For me, one of the critical components of any culture, particularly Spanish culture, is its cuisine. You can visit historic places and read age-old tales, but to eat a dish that has been passed down for generations and eaten by the rich and poor both in good times and bad (apparently I haven’t left the whole wedding thing behind me, have I?) is the ultimate cultural experience. You may not be able to take the Alhambra with you back to your little corner of the world, but you most definitely can try to whip up a mean batch of gazpacho, thus transporting yourself, even just slightly, back to a scorching hot day in Andalucia. This is what food is about to me. So that is why I would like to take you on a little journey to experience an afternoon with a very well-loved Spanish dish – paella. It famously originates from the Valencia region of Spain, can be cooked probably a million different ways, and made its formal debut as an official dish sometime during the 18th century.
Last weekend Jacobo and I headed to our friends Manu and Natalia’s house about 20 minutes north of Madrid on what was proving to be a perfect, sunny Autumn day. It had been two whole years since we’d last had Manu’s paella, but our obsession with it was not forgotten – I was in fact so desperate for it that I bartered with Manu in order to get him to make it, offering my banana bread in return for his paella (a weak trade, I know, but he bought it! Sucker!). You see, Manu’s paella isn’t just served to you at a formal dinner table, but instead cooked slowly in his yard, all afternoon long, while the guests can see the ricey wonder transform into paella, and at the same time nosh on tapas as they throw back glass after glass of almost always delicious Spanish wine.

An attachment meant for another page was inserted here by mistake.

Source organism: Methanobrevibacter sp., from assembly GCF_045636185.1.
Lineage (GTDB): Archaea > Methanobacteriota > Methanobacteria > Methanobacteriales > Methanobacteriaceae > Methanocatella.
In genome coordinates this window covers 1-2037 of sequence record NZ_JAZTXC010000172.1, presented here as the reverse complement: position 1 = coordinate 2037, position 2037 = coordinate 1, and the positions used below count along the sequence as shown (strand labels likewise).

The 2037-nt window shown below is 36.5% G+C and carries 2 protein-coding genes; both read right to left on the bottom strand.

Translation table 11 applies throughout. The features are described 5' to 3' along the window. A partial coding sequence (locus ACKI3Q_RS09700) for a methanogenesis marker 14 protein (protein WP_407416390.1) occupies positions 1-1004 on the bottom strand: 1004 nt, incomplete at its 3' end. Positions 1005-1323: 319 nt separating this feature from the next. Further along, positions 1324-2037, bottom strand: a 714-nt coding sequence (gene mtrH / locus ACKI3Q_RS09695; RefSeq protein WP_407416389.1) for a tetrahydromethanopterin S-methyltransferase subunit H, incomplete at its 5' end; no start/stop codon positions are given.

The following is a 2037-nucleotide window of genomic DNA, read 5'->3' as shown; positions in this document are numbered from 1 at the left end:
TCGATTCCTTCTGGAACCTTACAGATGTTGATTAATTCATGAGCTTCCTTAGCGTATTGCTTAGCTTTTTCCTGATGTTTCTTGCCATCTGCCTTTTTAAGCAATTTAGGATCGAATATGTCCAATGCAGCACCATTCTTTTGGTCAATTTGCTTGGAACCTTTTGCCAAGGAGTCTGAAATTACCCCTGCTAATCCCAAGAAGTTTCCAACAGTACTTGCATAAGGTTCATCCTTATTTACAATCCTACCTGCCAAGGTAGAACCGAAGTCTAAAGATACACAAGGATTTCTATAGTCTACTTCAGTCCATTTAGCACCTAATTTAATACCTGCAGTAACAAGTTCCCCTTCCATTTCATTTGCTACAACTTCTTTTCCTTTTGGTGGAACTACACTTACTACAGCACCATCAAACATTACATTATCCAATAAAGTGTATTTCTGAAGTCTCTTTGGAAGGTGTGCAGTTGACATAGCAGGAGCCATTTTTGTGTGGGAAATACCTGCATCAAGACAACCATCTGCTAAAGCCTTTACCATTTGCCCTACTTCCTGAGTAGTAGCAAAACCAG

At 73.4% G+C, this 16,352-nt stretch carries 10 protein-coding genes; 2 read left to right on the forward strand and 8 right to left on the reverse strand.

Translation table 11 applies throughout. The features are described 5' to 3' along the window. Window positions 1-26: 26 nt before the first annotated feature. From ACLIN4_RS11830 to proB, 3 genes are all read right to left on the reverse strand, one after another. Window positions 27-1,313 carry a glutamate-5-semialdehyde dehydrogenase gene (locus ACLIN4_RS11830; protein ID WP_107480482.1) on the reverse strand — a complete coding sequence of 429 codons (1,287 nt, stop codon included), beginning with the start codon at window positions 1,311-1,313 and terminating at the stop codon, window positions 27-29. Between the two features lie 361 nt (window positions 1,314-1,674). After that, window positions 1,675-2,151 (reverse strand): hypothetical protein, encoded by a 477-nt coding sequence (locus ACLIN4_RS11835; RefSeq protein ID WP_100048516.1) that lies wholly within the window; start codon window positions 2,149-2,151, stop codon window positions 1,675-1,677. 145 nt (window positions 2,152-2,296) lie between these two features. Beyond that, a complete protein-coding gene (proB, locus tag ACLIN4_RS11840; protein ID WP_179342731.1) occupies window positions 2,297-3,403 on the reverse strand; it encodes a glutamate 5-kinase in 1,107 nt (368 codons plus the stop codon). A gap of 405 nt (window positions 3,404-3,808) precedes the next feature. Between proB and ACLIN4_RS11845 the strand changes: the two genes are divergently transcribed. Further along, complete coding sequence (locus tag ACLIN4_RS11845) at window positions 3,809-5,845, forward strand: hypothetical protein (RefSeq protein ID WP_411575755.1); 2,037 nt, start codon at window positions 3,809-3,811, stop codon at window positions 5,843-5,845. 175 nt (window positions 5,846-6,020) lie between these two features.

Arriving at Manu’s, the first line of business was pine cones. Yes, pine cones. Cooking the paella over them not only gives it great flavor, but the cones allow you to control the heat easily by adding more or by spreading them apart. Nothing gets you in the mood for a good paella like working up some hunger while pine cone hunting. Ok, who am I fooling, the hunting was brief, like five minutes amongst a small grove of trees on the side of the road, but does one really need to work very hard to build up a hunger for paella?? No? That’s what I thought.
Back at the house, Manu prepped the broth for the paella in the kitchen by filling a large pot with water, then adding paellero seasoning (a premix of paella spices – the key spice being saffron), chicken broth cubes, a whole tomato and a whole onion. Done with his work there, he turned on the stove heat to high and headed out to the yard where the real work began (and consequently where my real work began – sampling the tapas and wine of course! A rough job, but I didn’t want to be rude and not express my appreciation for the fine appetizers).
Out in the yard, the table was set with care – and by care I mean all the essentials were present: jamón, manchego cheese, bread, potato chips (not an essential for me, but strangely enough a tapas essential in most all Spanish households), and white wine (to be followed by two other red wines). Meanwhile, Manu prepped the BBQ with a few pine cones, lighting them on fire and placing the paellera, or paella pan, on top of the rack. First into the pan was a touch of olive oil and four whole cloves of garlic, which he cooked until browned. While the garlic was cooking, he chopped up a bit of tomato, and a quarter or so each of the green and red bell peppers. Once removing the garlic from the pan and setting it aside, in went the tomato and peppers, sizzling away.